Can Blockchain technology revolutionize world trade? The World Trade Organization (WTO), based in Geneva, has investigated this question in a recently published book. The book, written by Emmanuelle Ganne, was published at a blockchain workshop held on 27 November.
The fact that the World Trade Organization also has the issue of blockchain on its agenda was shown in the World Trade Report 2018 published in October at the latest. According to this report, the WTO counts blockchain and other distributed ledger technologies among the “big four” technologies that can significantly change world trade. The WHO held a blockchain workshop in Geneva on 27 November on what these changes could consist of. On the occasion of the workshop, WHO published a report entitled “Can Blockchain revolutionize international trade?
Bitcoin revolution: Interoperability and regulation
On the technical side, the lack of interoperability (and scalability) of blockchains remains the main obstacle to the full development of the Bitcoin revolution potential: Bitcoin Revolution Review 2018 » Full Scam Check “In particular, technical solutions must be developed to address the problem of the ‘digital island’ and to ensure that blockchains can communicate with each other”.
The report analyses possible application areas of the technology in international trade. The focus is on paperless commerce, copyright issues, new services in finance and e-commerce, and government procurement management. The author of the analysis is Emmanuelle Ganne, Vice President of the Allam Advisory Group. The almost 150-page report contains little that is new – but a lot of statements of the kind “Hätte, könnte, sollte” (Had, could, should). Ganne emphasizes the much-vaunted potential of blockchain technology, but also points to the technical and regulatory hurdles that still need to be overcome.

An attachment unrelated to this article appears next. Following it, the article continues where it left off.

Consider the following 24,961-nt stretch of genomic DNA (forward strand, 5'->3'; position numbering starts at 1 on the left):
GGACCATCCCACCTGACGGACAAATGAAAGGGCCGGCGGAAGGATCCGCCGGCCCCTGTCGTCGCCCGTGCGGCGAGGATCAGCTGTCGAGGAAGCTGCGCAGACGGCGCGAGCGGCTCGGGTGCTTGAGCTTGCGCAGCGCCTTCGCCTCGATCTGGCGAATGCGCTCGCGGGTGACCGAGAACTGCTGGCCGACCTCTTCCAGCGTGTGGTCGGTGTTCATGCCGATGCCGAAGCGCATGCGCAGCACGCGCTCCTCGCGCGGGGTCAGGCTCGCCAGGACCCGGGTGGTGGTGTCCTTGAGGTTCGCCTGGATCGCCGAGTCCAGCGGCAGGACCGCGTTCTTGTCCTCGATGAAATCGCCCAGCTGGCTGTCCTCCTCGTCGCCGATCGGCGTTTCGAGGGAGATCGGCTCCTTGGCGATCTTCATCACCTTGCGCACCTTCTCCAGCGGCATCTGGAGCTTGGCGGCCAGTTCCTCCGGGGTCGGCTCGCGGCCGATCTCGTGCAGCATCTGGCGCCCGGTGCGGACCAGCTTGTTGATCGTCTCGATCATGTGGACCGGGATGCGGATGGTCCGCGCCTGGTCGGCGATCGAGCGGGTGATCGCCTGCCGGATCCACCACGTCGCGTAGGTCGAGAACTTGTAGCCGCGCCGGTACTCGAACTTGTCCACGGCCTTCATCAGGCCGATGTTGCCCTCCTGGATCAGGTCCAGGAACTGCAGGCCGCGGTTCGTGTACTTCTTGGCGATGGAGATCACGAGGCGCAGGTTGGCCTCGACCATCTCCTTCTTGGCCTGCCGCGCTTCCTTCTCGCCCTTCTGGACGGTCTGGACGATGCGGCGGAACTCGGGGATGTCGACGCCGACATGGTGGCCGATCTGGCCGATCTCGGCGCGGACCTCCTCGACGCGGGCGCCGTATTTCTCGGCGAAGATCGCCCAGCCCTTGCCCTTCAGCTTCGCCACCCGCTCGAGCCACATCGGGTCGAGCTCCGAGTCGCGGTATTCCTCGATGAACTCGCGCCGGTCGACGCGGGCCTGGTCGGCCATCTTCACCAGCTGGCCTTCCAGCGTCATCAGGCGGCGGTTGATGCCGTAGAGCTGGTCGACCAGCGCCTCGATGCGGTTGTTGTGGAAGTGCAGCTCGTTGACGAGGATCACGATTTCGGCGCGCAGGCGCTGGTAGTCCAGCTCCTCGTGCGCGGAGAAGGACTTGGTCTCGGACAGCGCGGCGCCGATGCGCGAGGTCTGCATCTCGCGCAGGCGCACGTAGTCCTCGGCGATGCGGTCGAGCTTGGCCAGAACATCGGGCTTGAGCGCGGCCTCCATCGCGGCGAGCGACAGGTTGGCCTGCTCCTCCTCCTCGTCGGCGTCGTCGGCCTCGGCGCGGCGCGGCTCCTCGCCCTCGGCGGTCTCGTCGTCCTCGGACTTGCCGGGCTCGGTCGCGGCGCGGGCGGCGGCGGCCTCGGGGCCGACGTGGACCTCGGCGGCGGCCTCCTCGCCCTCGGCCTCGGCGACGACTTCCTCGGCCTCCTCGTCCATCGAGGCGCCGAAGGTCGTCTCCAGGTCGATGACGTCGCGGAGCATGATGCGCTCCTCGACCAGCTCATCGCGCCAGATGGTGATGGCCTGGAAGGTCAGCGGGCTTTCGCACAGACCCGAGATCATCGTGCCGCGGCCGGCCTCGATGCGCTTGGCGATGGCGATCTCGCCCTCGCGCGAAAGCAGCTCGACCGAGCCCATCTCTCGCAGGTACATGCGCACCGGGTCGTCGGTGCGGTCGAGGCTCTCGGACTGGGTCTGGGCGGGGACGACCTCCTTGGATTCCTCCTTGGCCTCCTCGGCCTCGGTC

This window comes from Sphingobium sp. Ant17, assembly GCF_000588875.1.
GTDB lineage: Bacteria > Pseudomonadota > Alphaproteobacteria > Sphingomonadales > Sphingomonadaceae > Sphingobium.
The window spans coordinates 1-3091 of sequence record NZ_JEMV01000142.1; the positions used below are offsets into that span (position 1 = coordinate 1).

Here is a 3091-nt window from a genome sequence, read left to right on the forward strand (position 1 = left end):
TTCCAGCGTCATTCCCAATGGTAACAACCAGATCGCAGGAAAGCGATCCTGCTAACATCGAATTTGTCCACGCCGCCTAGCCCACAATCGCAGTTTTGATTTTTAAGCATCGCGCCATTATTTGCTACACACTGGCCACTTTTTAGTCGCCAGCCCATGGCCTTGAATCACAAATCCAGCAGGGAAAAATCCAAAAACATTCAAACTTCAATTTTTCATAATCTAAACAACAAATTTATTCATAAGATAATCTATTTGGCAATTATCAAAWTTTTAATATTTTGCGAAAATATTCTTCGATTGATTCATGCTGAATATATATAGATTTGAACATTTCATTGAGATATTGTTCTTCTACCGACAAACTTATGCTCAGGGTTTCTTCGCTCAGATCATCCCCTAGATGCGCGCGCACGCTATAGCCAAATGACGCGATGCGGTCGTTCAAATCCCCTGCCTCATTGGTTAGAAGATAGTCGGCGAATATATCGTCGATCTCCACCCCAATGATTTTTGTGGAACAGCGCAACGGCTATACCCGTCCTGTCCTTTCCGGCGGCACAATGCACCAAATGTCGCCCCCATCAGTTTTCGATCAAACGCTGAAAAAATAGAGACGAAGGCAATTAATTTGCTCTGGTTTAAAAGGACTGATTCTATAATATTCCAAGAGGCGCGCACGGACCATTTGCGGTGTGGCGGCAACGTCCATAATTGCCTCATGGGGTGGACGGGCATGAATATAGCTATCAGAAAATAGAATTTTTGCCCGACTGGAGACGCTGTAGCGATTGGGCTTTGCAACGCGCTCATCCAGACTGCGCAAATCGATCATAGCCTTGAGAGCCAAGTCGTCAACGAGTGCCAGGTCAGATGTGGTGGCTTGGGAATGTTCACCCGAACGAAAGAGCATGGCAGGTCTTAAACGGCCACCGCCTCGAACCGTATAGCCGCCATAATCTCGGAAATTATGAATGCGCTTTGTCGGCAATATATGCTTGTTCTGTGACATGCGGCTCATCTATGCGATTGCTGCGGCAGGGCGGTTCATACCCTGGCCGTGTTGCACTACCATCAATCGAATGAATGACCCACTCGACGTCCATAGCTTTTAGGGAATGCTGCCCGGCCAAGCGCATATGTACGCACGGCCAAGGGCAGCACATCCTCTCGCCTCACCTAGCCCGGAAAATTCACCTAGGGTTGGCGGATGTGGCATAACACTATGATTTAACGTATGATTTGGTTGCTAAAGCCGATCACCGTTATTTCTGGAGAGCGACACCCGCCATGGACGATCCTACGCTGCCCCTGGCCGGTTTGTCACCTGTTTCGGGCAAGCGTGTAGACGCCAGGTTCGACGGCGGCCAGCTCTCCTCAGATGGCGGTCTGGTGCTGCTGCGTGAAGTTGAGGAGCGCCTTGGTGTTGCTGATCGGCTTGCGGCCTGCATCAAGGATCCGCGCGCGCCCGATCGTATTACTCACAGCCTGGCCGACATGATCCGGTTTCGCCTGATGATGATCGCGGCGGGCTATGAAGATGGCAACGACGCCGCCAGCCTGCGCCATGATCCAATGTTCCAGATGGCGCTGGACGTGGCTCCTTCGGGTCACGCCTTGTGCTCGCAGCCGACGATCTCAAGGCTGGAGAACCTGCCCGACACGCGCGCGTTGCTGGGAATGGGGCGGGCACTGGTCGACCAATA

Moreover, there is still a lack of a global regulatory framework for the Bitcoin revolution
“The broad use of Bitcoin revolution requires an appropriate legal framework that recognises the legal validity of blockchain transactions, clarifies applicable law and obligations, and regulates how data can be accessed and used,
Ganne notes. It is by no means certain, however, that this will ever happen. This applies in particular to Permissionless Blockchains, where there is no de facto (and de jure) contact for regulatory authorities. An example: to whom should the German government turn in order to force the Bitcoin Protocol into a regulatory concept? Exactly. The situation is different with private or “enterprise blockchains”, for example, which are the focus of IBM’s Hyperledger.
In order to overcome these hurdles, close cooperation between all parties involved is required:
“Given the potential of blockchain, companies, civil society organisations, software developers, academics, governments and intergovernmental organisations should work hand in hand to assess the practical and legal implications of the technology and develop common solutions to existing challenges.
If this ambitious goal is achieved, world trade could undergo “radical” change in ten to 15 years.